SME Spotlight

A winning modern take on traditional Chinese furniture

Scene Shang's co-founders Jessica Wong (far left) and Pamela Ting started their business in 2014, and hope to go regional by the end of next year.
Scene Shang's co-founders Jessica Wong (far left) and Pamela Ting started their business in 2014, and hope to go regional by the end of next year. ST PHOTO: FELINE LIM

Home-grown furniture and lifestyle brand Scene Shang plans to go regional at the end of next year amid healthy demand for its products. In the first of a four-part series on design firms, Scene Shang co-founders Pamela Ting and Jessica Wong tell Wong Siew Ying that the brand's modern take on traditional Chinese furniture, which has won several accolades, is attracting more customers and the business is ready to "scale up".

Q What was the inspiration behind Scene Shang?

PAMELA In 2007, Jessica and I were in Shanghai on separate internship programmes, and we were really attracted to the mix of heritage and cosmopolitan vibe that the city had. It's the old and the new coming together. We share the same appreciation for the Chinese culture and the city inspired us. JESSICA There's also the mix of East and West. Being Singaporeans, we are exposed to both Eastern and Western influences, and in Shanghai we felt we could tap both cultures to create something interesting.

But we were interns then, and didn't have the skills or know what to do. So we returned to Singapore; Pam worked in a bank and I was an interior and graphic designer.

Q What made you start the business subsequently in 2014?

JESSICA As an interior and graphic designer, I shopped for furniture with some clients. One of them liked Chinese furniture, but we could not find anything that was more contemporary which could fit into the modern-day home.

So I suggested adding traditional Chinese brass knobs or handles - which I had gathered from Shanghai - to the carpentry. I started doing this for more clients and they really liked these little touches.

I started questioning the work I was doing and wondered why so many people came to me asking for Scandinavian design when we have such a rich culture of our own.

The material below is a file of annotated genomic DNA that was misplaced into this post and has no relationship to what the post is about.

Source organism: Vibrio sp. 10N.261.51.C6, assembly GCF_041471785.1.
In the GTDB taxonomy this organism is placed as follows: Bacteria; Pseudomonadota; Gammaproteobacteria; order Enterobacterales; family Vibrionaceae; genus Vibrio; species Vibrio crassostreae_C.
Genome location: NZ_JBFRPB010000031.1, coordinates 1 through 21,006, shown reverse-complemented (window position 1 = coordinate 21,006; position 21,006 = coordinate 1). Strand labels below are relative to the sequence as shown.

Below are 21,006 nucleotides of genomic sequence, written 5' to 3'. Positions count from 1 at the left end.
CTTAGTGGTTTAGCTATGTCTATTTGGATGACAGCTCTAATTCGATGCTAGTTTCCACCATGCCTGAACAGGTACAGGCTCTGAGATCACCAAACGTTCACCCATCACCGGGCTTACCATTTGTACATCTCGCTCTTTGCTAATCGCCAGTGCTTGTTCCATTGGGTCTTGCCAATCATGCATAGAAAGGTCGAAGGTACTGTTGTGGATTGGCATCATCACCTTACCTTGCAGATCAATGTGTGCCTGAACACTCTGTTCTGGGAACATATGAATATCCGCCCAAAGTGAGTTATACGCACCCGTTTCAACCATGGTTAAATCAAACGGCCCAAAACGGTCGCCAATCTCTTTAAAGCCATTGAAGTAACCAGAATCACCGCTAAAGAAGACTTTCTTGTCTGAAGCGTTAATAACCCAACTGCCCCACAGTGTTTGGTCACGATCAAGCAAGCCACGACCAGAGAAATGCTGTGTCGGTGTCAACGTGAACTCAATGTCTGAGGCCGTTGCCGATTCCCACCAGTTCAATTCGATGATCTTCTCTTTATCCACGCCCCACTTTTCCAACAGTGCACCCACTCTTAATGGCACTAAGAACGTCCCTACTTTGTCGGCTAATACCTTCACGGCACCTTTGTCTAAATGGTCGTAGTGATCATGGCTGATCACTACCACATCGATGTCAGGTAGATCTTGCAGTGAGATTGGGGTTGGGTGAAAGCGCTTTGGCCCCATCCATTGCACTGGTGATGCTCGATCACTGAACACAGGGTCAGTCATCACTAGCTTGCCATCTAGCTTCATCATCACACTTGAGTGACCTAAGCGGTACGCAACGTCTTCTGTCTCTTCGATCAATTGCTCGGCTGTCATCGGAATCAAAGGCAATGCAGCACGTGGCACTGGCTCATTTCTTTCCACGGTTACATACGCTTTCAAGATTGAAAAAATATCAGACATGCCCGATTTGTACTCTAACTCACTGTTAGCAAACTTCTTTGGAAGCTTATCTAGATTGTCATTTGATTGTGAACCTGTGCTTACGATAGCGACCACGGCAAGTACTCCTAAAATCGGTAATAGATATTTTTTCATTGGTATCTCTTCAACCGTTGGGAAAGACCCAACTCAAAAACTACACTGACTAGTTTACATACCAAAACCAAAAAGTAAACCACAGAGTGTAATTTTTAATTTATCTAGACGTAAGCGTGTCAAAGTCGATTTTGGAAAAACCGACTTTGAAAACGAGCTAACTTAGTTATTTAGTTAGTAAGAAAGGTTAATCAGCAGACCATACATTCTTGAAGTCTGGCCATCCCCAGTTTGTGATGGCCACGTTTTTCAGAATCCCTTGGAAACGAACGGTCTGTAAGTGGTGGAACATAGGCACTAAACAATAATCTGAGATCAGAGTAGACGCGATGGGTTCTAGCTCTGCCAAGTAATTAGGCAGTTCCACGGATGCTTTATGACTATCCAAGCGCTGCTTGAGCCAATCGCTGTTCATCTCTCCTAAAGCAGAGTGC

I realised I could play a role, as a designer, in extracting the beauty from Chinese furniture and giving it a contemporary voice.

PAMELA For me, I enjoyed what I did in wholesale banking, but I did not see myself doing it for the rest of my life. I was promoted, and it meant a lot more responsibilities and moving to a different stage of my career, if I had stayed.

That got me thinking "it's now or never". I think that was the defining moment. The job provided stability but fundamentally I was looking for something more.

So we left our jobs after five years, went to Shanghai again around 2012, 2013 to learn about the furniture market, and met many craftsmen. We decided that Jessica could create the designs and get the craftsmen to execute them.

We came back to Singapore, launched the brand and worked out of a studio in Institution Hill.

Q What are some of Scene Shang's signature pieces?

PAMELA One of our popular pieces is the Shang System, which won a special commendation at the 2014 President's Design Award.

It takes inspiration from the Ming dynasty and features a hand- carved, stackable set of drawers. Clients can customise the piece, choosing from various colours and components such as trays and drawers.

There's also the Jia Ju range, which draws upon memories and emotional bonds that people have with certain pieces of furniture as they were growing up.

Q What are your considerations in designing furniture?

JESSICA For the Jia Ju collection, we spoke to people about their feelings and memories of furniture they played with as a child, and what they would consider as an heirloom.

We noticed that people developed feelings for certain pieces of furniture, for example, a rattan rocking horse, which still looks good in a home today but may not be so functional now that you're grown up. That gave us the idea to create the Jia Ju Rocking Stool. PAMELA We don't see furniture design as following a trend, nor is it seasonal. We mainly try to create pieces that are versatile, that fit smaller homes today and hopefully something that people would take with them when they move, or pass down to other family members - pieces that evoke fond memories.

Q How has business been since the opening of the new store in Beach Road last April?

PAMELA The store is 1,000 sq ft, it is bigger than the pop-up store we had previously in Millenia Walk. However, I think we are still quite a small set-up.

Business has been good so far and we turned in profits last year. For the first quarter this year, we are already doing better than the last quarter of 2016, a busier time due to the festive shopping.

Better sales aside, I think we also take a more prudent approach to our operations in that most of our furniture is made-to-order, so we don't hold a lot of inventory.

Q What are your plans for the business in the next 12 to 24 months?

PAMELA I had anxiety dreams before launching the business. The worries are different now, they're about scaling up and what are the next steps.

Now that more people know about the brand, there are higher expectations to meet, from what we have to offer to service and product quality.

We hope to go regional by the end of next year, looking mainly at Asian markets, and also step up on our e-commerce platform.

JESSICA As we think about expansion, we will also look at getting a trademark registration for our brand and applying for intellectual property rights for the Shang System.

A version of this article appeared in the print edition of The Straits Times on April 05, 2017, with the headline 'A winning modern take on traditional Chinese furniture'. Print Edition | Subscribe